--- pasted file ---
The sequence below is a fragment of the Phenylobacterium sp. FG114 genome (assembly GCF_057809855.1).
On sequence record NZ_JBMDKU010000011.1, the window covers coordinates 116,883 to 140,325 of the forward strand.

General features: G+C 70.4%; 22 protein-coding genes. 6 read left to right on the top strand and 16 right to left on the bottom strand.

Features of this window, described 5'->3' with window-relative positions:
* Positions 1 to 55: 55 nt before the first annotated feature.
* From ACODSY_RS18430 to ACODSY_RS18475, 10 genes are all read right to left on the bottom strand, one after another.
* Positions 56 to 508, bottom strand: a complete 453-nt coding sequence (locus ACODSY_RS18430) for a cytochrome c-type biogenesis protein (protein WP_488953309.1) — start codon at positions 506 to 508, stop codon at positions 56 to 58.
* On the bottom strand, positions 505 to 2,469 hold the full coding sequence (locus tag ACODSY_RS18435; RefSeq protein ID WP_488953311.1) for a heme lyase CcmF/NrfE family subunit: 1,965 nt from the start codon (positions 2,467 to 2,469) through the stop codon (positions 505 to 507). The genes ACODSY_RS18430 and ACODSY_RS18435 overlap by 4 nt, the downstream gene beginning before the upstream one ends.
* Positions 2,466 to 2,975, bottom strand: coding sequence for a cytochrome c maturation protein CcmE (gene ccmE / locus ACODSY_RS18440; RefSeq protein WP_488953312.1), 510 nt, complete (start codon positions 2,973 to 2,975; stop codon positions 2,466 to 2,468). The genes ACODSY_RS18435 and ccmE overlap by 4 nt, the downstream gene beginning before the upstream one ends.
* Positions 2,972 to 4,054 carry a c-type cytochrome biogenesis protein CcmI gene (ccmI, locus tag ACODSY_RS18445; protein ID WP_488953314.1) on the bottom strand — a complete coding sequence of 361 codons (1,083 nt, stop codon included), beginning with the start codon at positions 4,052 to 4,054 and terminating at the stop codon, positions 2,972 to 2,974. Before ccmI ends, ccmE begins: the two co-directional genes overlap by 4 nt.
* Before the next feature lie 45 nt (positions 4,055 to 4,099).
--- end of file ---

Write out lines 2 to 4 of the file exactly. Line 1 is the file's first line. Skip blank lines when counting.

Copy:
On sequence record NZ_JBMDKU010000011.1, the window covers coordinates 116,883 to 140,325 of the forward strand.

General features: G+C 70.4%; 22 protein-coding genes. 6 read left to right on the top strand and 16 right to left on the bottom strand.

Features of this window, described 5'->3' with window-relative positions: